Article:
Well first of all you need to know the difference between the two, as Pilates and Yoga are very different concepts.
When I have practiced yoga in the past it often seems to be a lot of separate poses linked together in sequences or through breathing. These sequences can focus on different areas of your body – hips / hamstrings / chest etc and can challenge your fitness levels as well as increasing your level of calmness, it just depends on the class and instructor.
There are over 500 different yoga poses so you should never get bored in a class. Most teachers have to have completed between 200 – 500 teaching hours before they qualify as a yoga instructor, they learn how they feel when completing the moves but are also trained how to focus on the participants movement and response to the flow of yoga moves.
As there are different schools of yoga it can be for everyone and every standard of runner, some classes are stronger than others, most leave you challenged either physically or mentally.
Pilates was developed last century by Joseph Pilates to help him improve his health. The Pilates system has 34 basic moves all of which can be adapted depending on the level of fitness of the participant, but the Pilates system focuses on improving spinal alignment and deep core muscles, so can be useful for physios seeing clients with back issues hence the amount of referrals passed.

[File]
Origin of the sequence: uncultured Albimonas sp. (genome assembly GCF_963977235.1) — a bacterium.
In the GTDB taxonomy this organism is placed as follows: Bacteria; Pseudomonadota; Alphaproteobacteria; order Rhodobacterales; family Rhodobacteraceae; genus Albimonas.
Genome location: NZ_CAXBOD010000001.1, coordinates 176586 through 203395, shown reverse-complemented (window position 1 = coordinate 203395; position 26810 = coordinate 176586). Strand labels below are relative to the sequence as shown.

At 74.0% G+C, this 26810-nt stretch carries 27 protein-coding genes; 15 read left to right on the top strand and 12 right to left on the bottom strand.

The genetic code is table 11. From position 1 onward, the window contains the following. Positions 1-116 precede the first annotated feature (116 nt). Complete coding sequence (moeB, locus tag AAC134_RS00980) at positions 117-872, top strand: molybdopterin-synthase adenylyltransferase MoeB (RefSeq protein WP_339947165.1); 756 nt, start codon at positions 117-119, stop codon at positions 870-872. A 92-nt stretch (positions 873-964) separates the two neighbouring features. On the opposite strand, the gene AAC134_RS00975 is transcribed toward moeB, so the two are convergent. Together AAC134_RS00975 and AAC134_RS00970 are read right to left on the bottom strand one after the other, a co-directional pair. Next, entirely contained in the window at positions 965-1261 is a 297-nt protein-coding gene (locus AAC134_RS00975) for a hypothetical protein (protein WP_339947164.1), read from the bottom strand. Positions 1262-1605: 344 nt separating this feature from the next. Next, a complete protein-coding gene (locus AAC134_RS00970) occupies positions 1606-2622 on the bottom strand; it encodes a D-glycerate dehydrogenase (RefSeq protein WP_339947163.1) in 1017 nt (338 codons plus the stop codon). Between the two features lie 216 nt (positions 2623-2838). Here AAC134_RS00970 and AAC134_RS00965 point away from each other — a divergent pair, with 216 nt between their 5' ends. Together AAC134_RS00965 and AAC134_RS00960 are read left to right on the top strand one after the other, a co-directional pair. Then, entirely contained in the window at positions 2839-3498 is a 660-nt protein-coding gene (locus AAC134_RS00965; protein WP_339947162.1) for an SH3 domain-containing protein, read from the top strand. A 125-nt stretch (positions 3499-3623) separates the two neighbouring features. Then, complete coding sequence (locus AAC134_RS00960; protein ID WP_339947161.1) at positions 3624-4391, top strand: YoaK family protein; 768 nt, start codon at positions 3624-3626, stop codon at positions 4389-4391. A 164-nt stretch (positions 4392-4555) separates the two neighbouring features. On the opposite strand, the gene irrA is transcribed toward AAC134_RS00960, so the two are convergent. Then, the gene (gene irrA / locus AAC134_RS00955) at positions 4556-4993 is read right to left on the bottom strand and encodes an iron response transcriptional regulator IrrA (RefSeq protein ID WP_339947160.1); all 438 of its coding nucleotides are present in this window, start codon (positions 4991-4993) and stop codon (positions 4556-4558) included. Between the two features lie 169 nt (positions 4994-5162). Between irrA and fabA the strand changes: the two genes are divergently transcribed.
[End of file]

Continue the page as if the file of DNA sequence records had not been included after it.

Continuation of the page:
Most classes focus on control of breath, balance and core work, but the advanced Pilates classes can be really challenging and not for the fainthearted. There are also different types of Pilates via Mat and reformer classes which involve equipment and resistance to build strength.
A qualification can be gained across a few weekends, so not as in-depth as yoga initially, but the follow on courses can build on knowledge to develop the philosophy further.
So far i have only touched on the main branches of Yoga and Pilates but there are other classes available. Systems like fitness Pilates, supple strength, pure stretch all utilise the movements of Yoga and Pilates, but the in depth knowledge hasn’t been gained as the qualification is normally only 8-16 hours to achieve, so they are very diluted.
So this can cause an issue as the instructor may not have the depth of knowledge to develop a proper flow of moves or know the reason why certain movements are linked together and what they are supposed to achieve.
So in summary Pilates and Yoga can both help runners to improve their times and improve how they move. Pilates will ensure that you remain strong in the core and spine, Yoga will improve flexibility increasing stride length meaning you cover ground faster – however instructors of both Yoga and Pilates will argue that their system achieves both.
However the diluted options are a ‘buyer beware’ as always, due to the distance from the original concept and the potential knowledge deficit of the instructor.
As ever consistency is the key to any training system.